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How to Grow Your Own Victory Garden

Updated on January 21, 2016
Victory Garden poster
Victory Garden poster | Source

Introduction to the Victory Garden

There is a new resurgence in home gardening that plays upon an old concept: The Victory Garden. Once used as a way to supplement people's diets during wartime when many of the nation's food supply (especially canned goods) was going towards the war effort, this old concept has regained momentum in modern society as a way for people to have greater control over what they put into their bodies.

Some of the reasons cited for modern home gardening are:

  • People who live in "food deserts" choose to garden to have fresh fruit and vegetables available to them
  • Because of the prevalence of chemicals used on commercially grown food crops, people choose to grow their own without the use of those methods
  • Overall supplementation to a person's healthy eating
  • A way to supplement their diet if the person has economic difficulties. Vegetable seeds are cheap in comparison to some commercially grown produce in the grocery store

WWII Victory Garden campaign poster
WWII Victory Garden campaign poster | Source

Victory Gardening During Wartime

Both WWI and WWII saw a shift in workforce because many of those men and women in the labor force were now going off to war. This impacted farms because they were expected to increase their food production with less people available to work their farms.

The U.S. Government ( and the governments of the U.K. Germany and Canada) decided to lessen the burden on farmers by encouraging the populace to farm their own plots of land to supplement their diets. There was less canned food available, which many people relied on.

18 Million families grew Victory Gardens in 1942. Some of the places designated for these home gardens were suburban yards, community gardens in city limits for people who didn't have backyards and school property gardens, which helped supplement the diets of school children.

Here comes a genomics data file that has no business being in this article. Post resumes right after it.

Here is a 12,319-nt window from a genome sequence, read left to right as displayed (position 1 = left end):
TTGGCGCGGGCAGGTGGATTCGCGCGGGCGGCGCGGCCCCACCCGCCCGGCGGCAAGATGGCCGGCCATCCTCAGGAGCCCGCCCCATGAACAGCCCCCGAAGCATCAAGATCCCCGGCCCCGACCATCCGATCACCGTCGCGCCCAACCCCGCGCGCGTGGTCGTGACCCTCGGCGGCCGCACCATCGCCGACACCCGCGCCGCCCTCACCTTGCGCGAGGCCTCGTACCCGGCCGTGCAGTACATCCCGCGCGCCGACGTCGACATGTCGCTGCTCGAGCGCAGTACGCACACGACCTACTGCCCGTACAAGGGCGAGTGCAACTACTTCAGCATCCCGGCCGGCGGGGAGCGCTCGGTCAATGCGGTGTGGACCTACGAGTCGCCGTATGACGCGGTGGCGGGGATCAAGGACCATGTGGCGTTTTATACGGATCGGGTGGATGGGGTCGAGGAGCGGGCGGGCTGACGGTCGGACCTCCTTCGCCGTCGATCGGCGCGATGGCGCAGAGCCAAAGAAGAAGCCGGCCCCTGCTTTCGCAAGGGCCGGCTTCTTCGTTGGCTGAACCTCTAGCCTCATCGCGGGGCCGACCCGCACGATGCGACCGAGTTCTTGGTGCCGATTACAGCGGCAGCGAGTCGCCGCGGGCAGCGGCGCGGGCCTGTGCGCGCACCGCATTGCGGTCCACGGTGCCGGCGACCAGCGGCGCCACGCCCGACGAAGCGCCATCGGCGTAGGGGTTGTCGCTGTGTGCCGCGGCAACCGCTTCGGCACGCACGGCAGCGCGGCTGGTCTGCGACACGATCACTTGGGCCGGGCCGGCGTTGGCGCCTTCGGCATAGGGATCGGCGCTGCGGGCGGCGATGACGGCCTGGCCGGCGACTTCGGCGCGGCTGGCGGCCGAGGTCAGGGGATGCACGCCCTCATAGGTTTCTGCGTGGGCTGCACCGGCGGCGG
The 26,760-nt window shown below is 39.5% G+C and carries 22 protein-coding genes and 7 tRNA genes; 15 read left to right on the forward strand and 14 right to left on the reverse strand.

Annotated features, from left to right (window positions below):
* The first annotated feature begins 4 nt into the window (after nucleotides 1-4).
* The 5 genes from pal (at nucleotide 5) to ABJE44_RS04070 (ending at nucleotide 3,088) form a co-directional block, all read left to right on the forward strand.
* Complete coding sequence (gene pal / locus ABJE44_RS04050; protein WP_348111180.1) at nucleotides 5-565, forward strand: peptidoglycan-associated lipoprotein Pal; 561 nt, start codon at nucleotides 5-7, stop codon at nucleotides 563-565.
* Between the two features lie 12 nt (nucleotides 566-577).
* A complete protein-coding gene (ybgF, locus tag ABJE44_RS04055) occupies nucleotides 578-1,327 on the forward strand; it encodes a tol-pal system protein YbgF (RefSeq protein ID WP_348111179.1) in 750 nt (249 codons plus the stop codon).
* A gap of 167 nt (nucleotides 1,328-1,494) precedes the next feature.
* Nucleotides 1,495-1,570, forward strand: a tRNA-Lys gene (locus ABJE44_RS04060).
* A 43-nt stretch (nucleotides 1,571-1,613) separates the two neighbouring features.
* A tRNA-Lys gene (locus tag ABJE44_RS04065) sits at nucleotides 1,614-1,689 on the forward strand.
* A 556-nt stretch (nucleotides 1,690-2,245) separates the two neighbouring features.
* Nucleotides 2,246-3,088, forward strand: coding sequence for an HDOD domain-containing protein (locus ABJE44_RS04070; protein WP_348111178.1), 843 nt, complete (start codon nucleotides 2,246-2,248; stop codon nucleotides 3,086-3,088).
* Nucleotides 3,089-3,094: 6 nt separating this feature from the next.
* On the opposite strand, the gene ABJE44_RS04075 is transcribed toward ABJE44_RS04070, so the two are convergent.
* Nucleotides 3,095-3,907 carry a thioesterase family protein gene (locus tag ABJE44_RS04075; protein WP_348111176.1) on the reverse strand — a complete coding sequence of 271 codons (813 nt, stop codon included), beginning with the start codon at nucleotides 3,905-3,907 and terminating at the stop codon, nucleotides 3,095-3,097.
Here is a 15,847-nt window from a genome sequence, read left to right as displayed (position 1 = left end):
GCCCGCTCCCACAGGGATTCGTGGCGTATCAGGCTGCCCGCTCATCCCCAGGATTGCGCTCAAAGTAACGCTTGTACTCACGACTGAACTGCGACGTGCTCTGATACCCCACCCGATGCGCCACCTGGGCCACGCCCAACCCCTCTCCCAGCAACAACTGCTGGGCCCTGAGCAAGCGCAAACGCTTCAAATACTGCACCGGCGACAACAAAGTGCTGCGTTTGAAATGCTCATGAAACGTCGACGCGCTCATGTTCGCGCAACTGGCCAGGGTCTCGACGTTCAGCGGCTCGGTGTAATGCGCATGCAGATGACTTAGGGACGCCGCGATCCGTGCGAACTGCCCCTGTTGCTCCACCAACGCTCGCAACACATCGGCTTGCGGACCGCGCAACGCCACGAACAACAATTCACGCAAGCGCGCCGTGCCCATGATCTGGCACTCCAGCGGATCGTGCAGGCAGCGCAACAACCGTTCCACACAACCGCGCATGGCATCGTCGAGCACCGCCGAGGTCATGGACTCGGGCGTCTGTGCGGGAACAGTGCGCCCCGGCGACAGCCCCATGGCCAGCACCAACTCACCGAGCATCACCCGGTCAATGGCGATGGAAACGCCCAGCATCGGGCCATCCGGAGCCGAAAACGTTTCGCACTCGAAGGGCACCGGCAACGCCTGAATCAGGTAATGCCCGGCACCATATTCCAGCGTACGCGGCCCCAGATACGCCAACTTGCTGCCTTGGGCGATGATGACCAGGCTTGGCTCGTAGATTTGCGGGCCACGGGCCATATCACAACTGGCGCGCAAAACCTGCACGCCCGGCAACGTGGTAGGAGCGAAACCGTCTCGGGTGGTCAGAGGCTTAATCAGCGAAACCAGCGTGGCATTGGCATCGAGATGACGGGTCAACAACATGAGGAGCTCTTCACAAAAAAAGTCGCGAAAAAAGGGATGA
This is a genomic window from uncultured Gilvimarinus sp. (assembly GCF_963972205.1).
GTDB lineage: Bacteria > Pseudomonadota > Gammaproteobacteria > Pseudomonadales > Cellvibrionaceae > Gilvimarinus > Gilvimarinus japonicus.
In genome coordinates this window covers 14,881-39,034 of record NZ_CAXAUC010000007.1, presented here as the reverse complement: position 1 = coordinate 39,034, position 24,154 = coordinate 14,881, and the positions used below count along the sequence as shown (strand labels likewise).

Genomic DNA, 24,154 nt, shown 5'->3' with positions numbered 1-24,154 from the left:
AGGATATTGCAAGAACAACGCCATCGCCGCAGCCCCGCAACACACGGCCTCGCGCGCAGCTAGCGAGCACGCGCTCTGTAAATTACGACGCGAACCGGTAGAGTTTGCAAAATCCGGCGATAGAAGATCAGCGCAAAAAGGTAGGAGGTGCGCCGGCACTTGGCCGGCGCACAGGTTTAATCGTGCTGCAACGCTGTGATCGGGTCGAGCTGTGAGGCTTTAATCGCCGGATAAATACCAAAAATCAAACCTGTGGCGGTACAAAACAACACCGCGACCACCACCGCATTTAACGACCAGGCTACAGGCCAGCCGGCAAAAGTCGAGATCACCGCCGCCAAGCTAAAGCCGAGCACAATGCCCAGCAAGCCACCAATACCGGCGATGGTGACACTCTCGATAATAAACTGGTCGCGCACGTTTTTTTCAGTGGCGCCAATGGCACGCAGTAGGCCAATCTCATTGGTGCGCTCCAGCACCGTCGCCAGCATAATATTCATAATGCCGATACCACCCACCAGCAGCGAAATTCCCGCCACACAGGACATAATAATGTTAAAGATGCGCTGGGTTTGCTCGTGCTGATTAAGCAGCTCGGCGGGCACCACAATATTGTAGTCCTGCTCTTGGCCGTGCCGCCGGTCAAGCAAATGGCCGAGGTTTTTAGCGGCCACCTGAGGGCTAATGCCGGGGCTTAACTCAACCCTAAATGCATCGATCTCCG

For those individuals that needed assistance with their garden (i.e. they physically had problems doing the labor) they could reach out to neighborhood committees to gain assistance. These neighborhood groups also kept their eyes on abandoned lots, so that weeds didn't take over. Every possible space was utilized for gardening.

Growing chart from a U.S. Government provided handbook during WWII
Growing chart from a U.S. Government provided handbook during WWII | Source

Have you ever heard of the concept of a Victory Garden?

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U.S. Government Victory Garden Suggestions

During wartime, the U.S. Government issued booklets to people who were first-time gardeners. The suggestions in this booklet were "foolproof" methods and suggestions for successful home gardening. The handbook also included charts to help calculate how much food a person or family would need to grow.

These calculations included fruits and vegetables for fresh eating and enough to can for the winter months. These suggested garden plans also took into account the nutritional needs of the family.